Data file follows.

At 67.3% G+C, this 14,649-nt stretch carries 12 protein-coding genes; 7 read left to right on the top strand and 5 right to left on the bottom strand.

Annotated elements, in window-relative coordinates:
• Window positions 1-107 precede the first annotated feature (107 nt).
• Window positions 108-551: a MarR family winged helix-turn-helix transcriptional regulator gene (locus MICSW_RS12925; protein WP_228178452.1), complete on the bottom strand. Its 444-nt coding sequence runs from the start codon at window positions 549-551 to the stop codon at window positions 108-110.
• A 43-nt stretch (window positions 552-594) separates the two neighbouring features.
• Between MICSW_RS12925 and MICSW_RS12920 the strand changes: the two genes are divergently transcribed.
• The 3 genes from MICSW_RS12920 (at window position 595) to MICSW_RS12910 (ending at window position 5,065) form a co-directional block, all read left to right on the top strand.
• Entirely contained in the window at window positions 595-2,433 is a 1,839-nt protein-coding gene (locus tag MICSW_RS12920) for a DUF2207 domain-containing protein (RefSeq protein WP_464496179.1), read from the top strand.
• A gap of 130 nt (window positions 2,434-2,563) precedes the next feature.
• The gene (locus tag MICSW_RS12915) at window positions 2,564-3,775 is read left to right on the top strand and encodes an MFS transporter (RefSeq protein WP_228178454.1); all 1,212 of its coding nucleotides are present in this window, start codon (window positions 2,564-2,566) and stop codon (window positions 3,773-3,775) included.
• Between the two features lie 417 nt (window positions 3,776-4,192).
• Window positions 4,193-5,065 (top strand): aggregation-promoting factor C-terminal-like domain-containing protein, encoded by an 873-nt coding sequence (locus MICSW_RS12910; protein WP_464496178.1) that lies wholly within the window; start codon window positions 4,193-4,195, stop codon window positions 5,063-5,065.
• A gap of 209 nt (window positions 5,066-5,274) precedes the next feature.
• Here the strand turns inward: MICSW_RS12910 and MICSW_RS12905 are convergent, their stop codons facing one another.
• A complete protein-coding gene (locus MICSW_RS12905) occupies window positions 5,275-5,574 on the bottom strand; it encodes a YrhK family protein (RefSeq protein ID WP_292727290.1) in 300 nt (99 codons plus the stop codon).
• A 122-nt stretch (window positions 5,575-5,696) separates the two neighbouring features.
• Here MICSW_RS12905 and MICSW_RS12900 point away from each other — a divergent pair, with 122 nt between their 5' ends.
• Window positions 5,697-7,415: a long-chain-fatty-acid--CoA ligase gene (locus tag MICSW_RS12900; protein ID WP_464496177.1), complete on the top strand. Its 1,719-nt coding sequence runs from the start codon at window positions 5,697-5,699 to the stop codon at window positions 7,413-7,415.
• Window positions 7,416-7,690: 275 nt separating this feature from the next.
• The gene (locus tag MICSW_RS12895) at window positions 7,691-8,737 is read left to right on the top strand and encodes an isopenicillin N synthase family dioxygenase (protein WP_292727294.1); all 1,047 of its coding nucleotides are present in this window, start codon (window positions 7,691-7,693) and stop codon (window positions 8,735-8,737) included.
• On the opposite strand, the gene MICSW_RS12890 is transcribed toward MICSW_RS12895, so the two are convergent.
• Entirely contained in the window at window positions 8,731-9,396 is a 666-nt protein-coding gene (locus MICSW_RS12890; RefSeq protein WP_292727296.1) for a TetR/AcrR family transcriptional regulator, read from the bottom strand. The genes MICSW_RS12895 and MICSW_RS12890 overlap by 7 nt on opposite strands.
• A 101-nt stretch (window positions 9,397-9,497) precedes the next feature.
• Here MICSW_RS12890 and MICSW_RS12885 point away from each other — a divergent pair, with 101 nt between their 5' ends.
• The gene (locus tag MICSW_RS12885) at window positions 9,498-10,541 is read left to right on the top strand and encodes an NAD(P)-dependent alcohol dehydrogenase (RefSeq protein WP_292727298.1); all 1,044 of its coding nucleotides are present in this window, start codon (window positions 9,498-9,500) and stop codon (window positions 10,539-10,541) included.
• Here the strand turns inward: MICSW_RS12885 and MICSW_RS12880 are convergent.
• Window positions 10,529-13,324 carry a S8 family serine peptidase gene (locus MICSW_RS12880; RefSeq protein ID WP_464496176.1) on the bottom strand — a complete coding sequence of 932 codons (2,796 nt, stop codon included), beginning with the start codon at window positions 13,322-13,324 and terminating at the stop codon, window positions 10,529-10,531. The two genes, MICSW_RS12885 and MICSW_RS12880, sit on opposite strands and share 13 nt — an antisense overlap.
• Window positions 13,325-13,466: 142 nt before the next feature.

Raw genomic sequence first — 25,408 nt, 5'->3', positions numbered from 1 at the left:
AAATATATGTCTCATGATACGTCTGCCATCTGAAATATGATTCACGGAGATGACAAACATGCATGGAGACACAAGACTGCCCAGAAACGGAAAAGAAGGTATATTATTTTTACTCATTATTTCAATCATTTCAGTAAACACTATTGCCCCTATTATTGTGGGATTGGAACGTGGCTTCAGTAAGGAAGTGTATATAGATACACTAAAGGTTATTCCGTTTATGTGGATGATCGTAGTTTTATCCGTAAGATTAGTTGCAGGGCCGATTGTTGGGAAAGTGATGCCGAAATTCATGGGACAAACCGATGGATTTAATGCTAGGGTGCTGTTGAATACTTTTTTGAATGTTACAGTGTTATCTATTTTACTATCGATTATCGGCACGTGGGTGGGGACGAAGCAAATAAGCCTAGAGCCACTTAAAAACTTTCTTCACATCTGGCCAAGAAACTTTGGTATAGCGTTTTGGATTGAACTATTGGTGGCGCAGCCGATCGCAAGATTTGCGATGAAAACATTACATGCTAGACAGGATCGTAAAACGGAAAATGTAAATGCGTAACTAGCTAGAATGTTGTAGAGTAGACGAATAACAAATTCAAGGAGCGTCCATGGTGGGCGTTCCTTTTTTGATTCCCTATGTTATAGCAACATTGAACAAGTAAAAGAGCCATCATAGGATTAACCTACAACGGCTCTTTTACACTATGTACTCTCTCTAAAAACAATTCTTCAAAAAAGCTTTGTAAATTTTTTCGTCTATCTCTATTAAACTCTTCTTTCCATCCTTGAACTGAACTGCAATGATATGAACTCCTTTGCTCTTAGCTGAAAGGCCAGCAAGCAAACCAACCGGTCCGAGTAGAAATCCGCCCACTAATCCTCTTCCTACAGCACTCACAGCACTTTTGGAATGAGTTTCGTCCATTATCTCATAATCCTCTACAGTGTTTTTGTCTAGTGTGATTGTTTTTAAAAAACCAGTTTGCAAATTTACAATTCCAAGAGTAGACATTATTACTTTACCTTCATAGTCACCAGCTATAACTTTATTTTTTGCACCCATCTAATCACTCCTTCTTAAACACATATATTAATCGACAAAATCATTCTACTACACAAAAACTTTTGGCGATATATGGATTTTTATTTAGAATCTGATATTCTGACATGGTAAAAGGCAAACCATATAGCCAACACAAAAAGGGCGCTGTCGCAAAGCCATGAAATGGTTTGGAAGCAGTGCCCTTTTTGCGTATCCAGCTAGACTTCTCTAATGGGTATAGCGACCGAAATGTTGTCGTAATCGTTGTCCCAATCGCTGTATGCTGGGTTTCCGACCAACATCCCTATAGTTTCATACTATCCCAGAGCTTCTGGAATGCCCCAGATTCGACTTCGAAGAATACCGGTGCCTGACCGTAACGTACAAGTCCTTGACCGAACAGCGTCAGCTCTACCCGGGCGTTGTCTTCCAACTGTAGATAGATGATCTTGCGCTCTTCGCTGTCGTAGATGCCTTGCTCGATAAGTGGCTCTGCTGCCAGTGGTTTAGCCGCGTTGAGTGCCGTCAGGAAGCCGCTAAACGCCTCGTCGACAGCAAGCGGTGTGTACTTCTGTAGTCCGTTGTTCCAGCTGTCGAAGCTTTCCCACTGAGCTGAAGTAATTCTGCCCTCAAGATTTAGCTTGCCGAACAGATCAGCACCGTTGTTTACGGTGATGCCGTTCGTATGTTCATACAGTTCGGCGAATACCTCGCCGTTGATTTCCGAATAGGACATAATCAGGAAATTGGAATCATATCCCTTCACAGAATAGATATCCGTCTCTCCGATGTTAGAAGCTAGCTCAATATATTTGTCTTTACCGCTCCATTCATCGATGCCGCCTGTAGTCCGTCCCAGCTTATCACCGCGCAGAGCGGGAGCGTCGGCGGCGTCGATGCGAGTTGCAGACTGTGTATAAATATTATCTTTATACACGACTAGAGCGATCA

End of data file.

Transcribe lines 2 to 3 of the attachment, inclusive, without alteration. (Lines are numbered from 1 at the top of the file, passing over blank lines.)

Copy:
Annotated elements, in window-relative coordinates:
• Window positions 1-107 precede the first annotated feature (107 nt).